BRUSSELS – A senior European Commission official has said talks between the EU and Japan on an economic partnership agreement will likely begin around March.
It would come as a surprise if EU member countries are unable to agree by Christmas to launch EPA negotiations with Japan, the official said Tuesday.
But even if discussions start next spring as hoped, it would still take about four years to conclude a pact and an additional two for it to be ratified and take effect, the official added, indicating an EPA would take effect in 2018 at the earliest.
The European Union needs to win consent from all of its 27 member states to start talks on a free trade accord with a country outside the bloc. But Germany, France and Italy, which all have major automotive industries, remain wary of kicking off talks because it might result in a flood of Japanese imports that would harm their own carmakers.
The European Commission has indicated to member countries that any future EPA negotiations between the EU and Japan would be discontinued if Tokyo fails to remove nontariff trade barriers within a year of their launch.
According to the official, this should go some way to convincing Germany, France and Italy to give their consent by the end of the year to start the trade talks.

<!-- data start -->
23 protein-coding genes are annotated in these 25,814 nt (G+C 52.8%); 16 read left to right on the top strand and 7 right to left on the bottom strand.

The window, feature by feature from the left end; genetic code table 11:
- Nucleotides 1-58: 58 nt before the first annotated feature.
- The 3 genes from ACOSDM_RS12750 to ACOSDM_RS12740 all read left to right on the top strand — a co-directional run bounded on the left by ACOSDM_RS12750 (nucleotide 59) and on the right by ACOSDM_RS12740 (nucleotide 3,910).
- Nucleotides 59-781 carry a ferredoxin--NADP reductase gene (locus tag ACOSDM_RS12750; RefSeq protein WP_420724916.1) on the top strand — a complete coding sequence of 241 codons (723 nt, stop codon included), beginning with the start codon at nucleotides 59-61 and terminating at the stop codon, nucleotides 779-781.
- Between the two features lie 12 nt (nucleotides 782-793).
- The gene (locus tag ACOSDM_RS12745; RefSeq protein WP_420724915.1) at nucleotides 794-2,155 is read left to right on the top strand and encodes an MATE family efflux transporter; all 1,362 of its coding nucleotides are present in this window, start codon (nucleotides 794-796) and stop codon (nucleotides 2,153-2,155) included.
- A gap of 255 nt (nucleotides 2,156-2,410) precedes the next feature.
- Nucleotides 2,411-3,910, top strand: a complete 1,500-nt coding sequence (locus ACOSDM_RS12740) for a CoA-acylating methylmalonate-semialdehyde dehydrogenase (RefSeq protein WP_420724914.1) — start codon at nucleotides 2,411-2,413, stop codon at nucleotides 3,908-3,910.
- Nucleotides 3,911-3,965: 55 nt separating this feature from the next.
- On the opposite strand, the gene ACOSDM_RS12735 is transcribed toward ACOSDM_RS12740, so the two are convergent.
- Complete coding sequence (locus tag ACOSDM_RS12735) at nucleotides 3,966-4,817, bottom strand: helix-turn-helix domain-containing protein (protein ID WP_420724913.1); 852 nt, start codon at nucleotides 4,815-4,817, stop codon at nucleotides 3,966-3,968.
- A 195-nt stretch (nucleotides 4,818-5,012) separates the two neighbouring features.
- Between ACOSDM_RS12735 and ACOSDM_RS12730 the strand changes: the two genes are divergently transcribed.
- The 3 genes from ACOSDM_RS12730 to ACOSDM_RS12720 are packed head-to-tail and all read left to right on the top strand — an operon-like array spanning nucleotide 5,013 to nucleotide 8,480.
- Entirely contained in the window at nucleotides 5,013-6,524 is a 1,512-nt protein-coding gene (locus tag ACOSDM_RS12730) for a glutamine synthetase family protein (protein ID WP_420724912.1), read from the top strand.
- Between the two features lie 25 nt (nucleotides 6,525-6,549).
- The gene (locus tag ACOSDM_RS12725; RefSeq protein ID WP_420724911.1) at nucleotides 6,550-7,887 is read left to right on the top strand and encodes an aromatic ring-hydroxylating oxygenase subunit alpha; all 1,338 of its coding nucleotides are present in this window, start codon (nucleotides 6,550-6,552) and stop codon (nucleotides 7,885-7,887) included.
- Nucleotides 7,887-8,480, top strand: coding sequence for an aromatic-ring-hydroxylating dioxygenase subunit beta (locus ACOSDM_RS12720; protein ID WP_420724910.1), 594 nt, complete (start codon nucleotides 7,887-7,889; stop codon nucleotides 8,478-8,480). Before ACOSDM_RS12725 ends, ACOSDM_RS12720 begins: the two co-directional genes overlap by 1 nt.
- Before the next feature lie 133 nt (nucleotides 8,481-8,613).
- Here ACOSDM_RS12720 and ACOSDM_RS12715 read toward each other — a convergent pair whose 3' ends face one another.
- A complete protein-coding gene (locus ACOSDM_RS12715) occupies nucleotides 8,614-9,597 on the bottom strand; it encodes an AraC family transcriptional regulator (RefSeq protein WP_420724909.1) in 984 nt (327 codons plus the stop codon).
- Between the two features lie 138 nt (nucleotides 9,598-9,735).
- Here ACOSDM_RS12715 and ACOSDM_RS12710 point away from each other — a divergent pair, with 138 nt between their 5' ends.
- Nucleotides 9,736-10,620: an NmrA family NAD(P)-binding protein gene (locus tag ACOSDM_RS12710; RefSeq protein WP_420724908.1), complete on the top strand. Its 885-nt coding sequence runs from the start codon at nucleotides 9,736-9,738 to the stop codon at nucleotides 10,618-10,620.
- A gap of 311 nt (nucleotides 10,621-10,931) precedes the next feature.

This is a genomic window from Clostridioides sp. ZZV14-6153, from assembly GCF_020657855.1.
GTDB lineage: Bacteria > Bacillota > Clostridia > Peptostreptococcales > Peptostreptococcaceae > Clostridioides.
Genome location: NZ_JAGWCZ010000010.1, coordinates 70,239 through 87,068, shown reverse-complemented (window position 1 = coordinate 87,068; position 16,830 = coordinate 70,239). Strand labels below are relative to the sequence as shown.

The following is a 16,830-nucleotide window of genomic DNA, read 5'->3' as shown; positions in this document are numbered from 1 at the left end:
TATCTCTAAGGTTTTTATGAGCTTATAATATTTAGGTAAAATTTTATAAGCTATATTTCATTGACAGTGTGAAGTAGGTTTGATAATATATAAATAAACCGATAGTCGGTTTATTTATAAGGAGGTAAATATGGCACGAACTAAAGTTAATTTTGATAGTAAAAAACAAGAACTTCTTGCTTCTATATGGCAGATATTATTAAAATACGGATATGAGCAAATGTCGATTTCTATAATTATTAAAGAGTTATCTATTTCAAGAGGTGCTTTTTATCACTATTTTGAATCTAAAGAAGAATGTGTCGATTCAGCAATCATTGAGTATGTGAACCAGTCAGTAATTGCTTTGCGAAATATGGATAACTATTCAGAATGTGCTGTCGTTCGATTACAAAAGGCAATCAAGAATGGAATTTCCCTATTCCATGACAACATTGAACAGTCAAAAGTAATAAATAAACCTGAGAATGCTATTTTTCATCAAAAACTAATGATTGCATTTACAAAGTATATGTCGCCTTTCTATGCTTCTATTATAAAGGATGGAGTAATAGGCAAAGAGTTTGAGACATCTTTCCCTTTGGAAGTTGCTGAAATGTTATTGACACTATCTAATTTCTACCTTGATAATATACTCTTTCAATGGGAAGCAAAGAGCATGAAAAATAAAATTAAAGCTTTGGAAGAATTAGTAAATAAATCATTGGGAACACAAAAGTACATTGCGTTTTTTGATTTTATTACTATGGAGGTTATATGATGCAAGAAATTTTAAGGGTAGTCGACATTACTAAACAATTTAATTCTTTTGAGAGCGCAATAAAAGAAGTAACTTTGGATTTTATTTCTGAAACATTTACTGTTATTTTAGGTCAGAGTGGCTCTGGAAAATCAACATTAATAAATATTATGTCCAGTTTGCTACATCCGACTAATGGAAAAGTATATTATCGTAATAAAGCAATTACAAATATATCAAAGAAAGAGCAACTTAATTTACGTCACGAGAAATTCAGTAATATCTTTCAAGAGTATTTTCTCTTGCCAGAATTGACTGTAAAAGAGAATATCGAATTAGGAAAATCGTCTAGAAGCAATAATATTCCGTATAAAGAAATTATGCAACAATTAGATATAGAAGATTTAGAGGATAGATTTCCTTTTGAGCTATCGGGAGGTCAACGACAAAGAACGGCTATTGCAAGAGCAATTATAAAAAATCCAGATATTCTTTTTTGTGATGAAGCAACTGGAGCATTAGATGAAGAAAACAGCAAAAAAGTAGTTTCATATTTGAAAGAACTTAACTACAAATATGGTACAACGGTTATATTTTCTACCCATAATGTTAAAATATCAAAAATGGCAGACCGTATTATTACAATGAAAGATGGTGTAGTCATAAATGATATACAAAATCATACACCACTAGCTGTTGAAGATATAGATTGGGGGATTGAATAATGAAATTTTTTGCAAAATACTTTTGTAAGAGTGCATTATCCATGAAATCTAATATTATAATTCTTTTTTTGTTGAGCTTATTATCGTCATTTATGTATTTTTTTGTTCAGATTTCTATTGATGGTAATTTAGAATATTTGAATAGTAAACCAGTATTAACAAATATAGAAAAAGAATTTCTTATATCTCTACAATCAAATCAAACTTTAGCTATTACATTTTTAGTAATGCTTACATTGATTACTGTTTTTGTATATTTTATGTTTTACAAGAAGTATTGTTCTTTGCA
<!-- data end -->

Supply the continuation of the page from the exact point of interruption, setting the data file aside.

FTA eyed with Colombia
Prime Minister Yoshihiko Noda and Colombian President Juan Manuel Santos have agreed to enter talks on forging a bilateral free-trade agreement.
Their meeting, held Tuesday in New York on the fringes of the U.N. General Assembly, followed a report in July that urged the start of FTA talks, based on joint research conducted by the private and public sectors.
The two sides will work out the exact schedule for starting discussions on a free-trade deal, according to a Japanese official. The two sides agreed in September last year to start joint research on an FTA.
Japan mainly exports industrial goods, such as automobiles, to Colombia, while the South American country mostly exports coffee and other farm produce to the Japanese market.